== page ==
• Many bookstores allowed you to take a break and drink coffee. The next time you order a book online, see if they will deliver some coffee to you while you’re browsing.

(Why was this written in the past tense? Brick and mortar bookstores haven’t completely died out yet…)

Second contestant: online booksellers

Let us not forget the wonders of technology:

  • In the old days, you wouldn’t buy a book wearing just your underwear or pajamas (or less). If you did, maybe reading would have been much more popular…
  • You don’t need to go to the bookstore on your lunch break. Traffic won’t cause you to get there after the store closes. You can buy books at two o’clock in the morning, if you please.
  • You can have the book delivered right to your doorstep. There is no need to leave the house.
  • If you have an e-reader, you can even purchase an e-book at two o’clock in the morning in your underwear without leaving the house and start reading the e-book right then and there.
  • People who are addicted to cell phones or who love using laptops and PC’s can browse for books on their favorite devices, and even read them that way as e-books.
  • You don’t have to find a dictionary if you read an e-book. It’s right there on the device. (Of course, that doesn’t mean that everyone will take a moment to find out what the word means…)
  • Millions of books are in stock or will be available in just a few days. There are now print-on-demand books that are always available.
  • With twenty million books on the market, there is a much improved chance that the book you’re really looking for actually exists. If it doesn’t exist, nothing at all prevents you from becoming the author to write and publish it.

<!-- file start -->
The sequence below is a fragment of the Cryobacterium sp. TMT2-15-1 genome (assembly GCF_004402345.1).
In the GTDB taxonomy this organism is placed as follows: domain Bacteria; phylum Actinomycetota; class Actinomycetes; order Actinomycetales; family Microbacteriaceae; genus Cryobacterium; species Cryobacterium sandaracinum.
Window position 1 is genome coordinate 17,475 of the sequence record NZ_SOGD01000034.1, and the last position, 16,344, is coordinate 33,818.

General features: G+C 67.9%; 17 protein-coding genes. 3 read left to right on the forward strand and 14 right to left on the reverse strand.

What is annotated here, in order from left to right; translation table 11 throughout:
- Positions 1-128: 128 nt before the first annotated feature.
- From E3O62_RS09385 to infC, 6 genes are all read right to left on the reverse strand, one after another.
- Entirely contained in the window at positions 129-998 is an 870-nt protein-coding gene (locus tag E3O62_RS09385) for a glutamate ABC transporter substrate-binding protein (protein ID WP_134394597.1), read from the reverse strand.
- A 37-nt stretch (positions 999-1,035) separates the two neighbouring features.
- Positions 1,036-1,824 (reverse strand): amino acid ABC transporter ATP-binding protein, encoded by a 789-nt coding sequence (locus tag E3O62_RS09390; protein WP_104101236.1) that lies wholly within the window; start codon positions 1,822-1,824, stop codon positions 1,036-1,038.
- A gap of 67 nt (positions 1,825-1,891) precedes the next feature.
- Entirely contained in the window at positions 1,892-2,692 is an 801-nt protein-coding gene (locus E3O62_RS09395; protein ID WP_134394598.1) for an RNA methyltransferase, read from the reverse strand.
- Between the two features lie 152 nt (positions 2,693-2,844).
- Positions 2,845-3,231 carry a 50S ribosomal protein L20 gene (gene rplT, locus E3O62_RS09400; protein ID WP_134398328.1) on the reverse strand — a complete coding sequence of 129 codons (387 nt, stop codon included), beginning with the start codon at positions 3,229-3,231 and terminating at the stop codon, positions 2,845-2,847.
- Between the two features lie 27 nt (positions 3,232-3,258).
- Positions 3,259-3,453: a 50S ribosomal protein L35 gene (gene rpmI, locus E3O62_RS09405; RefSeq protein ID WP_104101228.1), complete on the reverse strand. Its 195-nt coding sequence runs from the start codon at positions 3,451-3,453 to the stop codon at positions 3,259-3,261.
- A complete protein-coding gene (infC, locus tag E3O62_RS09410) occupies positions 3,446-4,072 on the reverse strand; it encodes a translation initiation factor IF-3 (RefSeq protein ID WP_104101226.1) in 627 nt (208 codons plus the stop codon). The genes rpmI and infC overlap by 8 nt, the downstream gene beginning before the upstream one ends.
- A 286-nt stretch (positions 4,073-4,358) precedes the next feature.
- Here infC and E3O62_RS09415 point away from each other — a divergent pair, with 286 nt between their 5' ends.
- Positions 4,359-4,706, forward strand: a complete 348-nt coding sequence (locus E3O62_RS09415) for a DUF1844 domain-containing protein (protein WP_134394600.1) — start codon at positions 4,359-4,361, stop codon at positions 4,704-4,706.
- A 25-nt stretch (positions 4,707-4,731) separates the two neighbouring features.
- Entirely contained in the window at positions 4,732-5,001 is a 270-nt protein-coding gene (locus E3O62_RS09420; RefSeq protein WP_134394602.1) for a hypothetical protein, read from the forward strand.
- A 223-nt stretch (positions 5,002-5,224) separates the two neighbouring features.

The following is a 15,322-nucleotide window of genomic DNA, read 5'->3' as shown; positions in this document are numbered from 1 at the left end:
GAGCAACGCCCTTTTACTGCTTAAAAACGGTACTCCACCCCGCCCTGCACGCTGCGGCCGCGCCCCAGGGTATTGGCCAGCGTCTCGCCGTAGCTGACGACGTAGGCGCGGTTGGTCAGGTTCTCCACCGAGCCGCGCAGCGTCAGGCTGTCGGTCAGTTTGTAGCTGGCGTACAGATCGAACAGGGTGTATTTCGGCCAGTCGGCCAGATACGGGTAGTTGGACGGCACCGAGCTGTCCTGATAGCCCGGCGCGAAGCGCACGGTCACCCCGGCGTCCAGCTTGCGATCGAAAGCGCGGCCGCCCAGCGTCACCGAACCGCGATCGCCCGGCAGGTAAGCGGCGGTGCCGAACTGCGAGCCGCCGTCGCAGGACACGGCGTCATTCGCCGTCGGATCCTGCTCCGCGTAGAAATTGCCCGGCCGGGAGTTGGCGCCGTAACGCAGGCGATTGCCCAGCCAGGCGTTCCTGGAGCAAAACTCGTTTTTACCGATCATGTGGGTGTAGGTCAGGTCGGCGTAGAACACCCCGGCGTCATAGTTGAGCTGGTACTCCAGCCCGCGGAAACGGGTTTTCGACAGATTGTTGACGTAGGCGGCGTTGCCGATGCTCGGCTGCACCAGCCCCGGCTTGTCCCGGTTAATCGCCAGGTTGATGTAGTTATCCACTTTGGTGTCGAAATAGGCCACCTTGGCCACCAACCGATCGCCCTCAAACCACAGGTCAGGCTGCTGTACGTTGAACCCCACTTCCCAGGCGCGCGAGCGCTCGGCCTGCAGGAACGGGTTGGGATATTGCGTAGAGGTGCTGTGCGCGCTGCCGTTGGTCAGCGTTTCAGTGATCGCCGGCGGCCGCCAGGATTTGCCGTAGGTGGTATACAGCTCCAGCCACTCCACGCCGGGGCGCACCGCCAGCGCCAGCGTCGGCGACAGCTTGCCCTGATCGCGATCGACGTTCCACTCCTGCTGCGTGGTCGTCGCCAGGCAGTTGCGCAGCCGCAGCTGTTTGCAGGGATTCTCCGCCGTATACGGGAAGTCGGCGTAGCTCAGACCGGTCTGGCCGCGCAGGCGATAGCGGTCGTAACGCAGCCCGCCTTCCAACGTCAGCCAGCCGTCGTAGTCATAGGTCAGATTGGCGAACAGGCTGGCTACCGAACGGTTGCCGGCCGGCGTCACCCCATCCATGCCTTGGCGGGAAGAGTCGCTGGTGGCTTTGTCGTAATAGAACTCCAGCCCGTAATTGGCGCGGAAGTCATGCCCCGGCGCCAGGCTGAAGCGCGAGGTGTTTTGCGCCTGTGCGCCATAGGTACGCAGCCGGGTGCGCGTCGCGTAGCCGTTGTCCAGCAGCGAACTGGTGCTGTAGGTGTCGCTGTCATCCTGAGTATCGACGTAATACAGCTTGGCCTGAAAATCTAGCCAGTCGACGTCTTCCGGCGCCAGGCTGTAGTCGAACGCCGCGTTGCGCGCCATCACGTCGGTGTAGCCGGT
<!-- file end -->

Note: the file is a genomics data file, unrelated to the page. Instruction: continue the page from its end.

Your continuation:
• Through self-publishing, authors have much more freedom in what to write and how to write it, which provides greater selection to the reader.
  • You may be able to buy the book for less used. Some books sell for just a penny plus shipping and handling.
  • You can resell your used book after you read it to recover some of the cost.
  • All e-books mark themselves; you don’t need a bookmark. The e-readers will even let you highlight text.
  • It’s very easy to find the top-selling books, and to see how well or poorly a book has been selling, in case you wish to judge how popular a book is.
  • Read customer reviews to see what other customers had to say about the book. Some opinions may contradict one another, some may be helpful and others not, some might not even be pleasant, and it might be entertaining. You can even vote on how helpful the review is (or you can ignore the wording and just vote on whether or not you like what was said).
  • It’s very easy to ship a book anywhere in the world; e-books can be gifted.
  • You don’t need to find your receipt to return the book.
  • Adults books can be read with greater discretion as e-books.

Chris McMullen, self-published author of A Detailed Guide to Self-Publishing with Amazon and Other Online Booksellers (Volumes 1 and 2)

3 comments on “Bookstores Versus the Internet

  1. You can’t argue with the price and convenience of e-books and on-line shopping (well, you might argue with the shipping), but they can’t replicate the atmosphere of a good book store. I hope we’ll continue to have both for a long time.